Tourists will discover the area's eateries and much of its seating in the Upper Terrace Garden and the Sister City Gardens, which feature flora from San Francisco's 18 Sister Cities from around the world. The East Garden also has several monuments and water elements. Finally, three of the Yerba Buena Gardens' lawns have been designed with children in mind.


While taking a cable car ride and snapping a photo of the Golden Gate Bridge is a must-do while visiting San Francisco, taking time to visit the infamous Alcatraz is just as important. This is due to the fact that Alcatraz is steeped in history. Alcatraz, a small rocky island in the center of San Francisco Bay, is widely known as a former federal prison that imprisoned a few of society's most notorious criminals, including Prohibition-era crime boss Al Capone. It was previously a military jail that housed convicts from the Spanish-American War and the Civil War, as well as the first working lighthouse on the West Coast.

Due to exorbitant operating expenses, the prison was decommissioned both times and given over to the National Park Service in 1972, after the island was briefly occupied by Native American activists. Approximately one million people visit the site each year.

Cable Cars

You've most likely seen a television show, movie, or postcard of San Francisco featuring the city's famed cable car or trolley. Therefore, you should of course go out to appreciate this fun aspect of San Francisco's allure. The cable car system in San Francisco is the last of its kind in the United States, having been designated as a National Historic Landmark in 1964. After seeing an accident that comprised of a horse-drawn buggy trying to ascend a high San Francisco hill and failing, Andrew Smith Hallidie, an immigrant from England, came up with the idea for the cable car. His father possessed a patent in England for wire rope, which he utilized to devise a transportation system based on it.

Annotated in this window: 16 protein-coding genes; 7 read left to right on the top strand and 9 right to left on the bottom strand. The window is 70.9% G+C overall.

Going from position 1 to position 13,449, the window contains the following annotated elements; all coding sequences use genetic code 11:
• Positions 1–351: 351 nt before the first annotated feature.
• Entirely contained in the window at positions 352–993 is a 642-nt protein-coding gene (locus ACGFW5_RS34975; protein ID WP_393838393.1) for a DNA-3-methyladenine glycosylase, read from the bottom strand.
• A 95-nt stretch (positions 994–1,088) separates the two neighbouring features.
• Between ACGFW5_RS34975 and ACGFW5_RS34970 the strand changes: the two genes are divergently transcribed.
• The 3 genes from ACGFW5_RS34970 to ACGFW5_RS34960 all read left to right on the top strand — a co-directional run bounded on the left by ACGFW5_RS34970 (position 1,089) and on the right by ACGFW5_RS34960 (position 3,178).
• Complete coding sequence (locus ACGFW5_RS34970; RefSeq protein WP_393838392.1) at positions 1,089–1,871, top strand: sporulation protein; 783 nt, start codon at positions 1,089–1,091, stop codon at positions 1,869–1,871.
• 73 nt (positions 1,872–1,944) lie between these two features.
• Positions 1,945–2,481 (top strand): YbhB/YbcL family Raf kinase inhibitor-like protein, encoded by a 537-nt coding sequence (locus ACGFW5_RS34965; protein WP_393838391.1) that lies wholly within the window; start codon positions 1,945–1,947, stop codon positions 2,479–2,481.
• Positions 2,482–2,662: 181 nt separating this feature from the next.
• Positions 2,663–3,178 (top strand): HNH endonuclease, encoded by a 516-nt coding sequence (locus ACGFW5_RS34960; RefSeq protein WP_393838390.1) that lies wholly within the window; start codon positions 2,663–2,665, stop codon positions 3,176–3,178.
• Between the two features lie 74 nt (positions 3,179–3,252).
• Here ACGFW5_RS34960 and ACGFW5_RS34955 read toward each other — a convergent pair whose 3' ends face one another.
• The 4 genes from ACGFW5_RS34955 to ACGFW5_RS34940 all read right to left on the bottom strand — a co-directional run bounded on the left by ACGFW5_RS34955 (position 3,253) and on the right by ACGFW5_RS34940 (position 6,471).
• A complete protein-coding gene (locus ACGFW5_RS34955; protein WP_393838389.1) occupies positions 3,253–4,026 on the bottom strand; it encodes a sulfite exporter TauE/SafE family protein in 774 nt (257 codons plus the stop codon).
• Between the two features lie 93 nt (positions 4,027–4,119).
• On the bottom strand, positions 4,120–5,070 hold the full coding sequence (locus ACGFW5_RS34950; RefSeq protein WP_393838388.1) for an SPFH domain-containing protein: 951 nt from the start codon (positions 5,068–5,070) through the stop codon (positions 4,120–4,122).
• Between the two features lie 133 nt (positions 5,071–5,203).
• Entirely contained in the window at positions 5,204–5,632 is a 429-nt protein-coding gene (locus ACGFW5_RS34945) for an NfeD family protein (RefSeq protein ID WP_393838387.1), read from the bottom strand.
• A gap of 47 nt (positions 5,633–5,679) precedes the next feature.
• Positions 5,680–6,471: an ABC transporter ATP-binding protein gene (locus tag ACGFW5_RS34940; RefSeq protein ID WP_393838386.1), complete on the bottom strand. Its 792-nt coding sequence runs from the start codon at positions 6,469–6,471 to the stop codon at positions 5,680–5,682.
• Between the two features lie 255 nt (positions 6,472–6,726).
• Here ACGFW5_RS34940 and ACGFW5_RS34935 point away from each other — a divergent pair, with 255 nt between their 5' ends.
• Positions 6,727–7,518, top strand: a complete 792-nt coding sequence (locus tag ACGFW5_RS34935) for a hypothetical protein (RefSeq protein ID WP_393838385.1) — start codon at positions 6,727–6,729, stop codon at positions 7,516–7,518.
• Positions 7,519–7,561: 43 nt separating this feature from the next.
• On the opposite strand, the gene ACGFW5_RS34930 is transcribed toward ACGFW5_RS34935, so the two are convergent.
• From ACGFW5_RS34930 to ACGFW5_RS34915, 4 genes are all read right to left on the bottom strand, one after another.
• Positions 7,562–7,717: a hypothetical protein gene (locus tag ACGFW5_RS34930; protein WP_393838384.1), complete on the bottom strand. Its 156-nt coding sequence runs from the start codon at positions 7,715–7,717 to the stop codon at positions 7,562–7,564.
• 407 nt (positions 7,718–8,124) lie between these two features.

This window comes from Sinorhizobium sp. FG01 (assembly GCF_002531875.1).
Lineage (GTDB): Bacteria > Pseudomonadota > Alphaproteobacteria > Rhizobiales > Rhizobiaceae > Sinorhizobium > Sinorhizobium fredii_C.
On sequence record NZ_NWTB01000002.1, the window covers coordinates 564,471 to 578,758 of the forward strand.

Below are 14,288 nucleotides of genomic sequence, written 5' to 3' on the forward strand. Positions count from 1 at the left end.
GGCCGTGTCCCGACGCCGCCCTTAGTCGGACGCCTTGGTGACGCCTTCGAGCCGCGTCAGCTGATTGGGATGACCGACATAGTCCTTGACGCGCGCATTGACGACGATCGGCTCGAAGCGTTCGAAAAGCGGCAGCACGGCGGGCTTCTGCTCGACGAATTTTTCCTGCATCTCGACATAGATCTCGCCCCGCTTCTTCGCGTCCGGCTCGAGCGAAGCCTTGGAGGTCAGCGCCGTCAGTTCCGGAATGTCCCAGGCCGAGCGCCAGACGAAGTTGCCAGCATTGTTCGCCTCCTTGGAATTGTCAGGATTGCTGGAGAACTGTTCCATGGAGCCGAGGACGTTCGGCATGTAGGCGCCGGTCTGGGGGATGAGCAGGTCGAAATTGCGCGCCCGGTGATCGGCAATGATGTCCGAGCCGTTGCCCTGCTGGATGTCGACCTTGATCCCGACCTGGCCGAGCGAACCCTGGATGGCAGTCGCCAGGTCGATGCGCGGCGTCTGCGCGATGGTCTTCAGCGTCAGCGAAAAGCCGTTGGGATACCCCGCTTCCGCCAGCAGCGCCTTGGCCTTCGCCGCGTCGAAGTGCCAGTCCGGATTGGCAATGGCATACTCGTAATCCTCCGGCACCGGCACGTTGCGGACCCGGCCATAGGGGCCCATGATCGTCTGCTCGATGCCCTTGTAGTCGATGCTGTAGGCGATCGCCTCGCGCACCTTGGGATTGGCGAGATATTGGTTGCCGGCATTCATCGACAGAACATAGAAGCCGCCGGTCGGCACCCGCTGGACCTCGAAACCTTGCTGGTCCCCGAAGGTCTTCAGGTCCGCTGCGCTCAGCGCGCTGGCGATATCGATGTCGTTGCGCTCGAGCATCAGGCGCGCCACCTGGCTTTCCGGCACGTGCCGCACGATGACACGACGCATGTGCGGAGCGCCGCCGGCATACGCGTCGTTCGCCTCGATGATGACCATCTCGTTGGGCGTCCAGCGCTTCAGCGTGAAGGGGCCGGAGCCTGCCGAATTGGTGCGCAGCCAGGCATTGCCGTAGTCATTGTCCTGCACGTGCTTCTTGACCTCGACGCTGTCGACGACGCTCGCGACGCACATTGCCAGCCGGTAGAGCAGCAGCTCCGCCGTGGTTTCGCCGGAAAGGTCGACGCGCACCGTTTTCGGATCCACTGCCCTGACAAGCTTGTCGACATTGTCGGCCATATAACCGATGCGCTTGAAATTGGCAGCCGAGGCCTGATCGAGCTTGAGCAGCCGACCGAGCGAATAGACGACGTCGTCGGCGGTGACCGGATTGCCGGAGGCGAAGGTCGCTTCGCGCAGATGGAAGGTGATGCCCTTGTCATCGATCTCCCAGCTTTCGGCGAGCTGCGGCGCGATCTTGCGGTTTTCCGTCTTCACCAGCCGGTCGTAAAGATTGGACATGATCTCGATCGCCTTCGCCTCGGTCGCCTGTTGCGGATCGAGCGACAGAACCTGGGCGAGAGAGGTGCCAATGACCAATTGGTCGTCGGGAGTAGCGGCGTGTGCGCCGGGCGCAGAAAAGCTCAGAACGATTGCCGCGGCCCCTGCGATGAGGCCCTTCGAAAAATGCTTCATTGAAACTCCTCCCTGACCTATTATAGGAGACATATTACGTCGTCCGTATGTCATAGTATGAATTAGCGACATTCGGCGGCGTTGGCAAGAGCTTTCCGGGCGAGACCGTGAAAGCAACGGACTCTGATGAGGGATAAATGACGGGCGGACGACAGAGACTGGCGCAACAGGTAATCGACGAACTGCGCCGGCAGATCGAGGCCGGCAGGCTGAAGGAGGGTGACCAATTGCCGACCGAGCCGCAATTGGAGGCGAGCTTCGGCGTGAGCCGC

Twin Peaks

Take a trek to Twin Peaks for the spectacular perspectives of San Francisco. These well-known grassy hills climb 922 feet above sea level, marking them the city's second-highest point (after Mount Davidson). Several San Francisco sights, such as the Bay Bridge and downtown skyscrapers, can be seen from the summit. You can either go during the day or at night - some say you should even do both. The sights are beyond breathtaking and well worth the trip. However, pack a jacket because it can get windier and chillier up at the top than it is at sea level!

Baker Beach

While San Francisco isn't famed for its beaches, Baker Beach is often regarded as one of the greatest in the state. Baker Beach, positioned in the Presidio of San Francisco, is well-renowned for its panoramic views of the Golden Gate Bridge and the nearby Marin Headlands. The mile-long beach has picnic sites and access to surrounding Presidio trails, giving visitors plenty of opportunities to stretch their legs.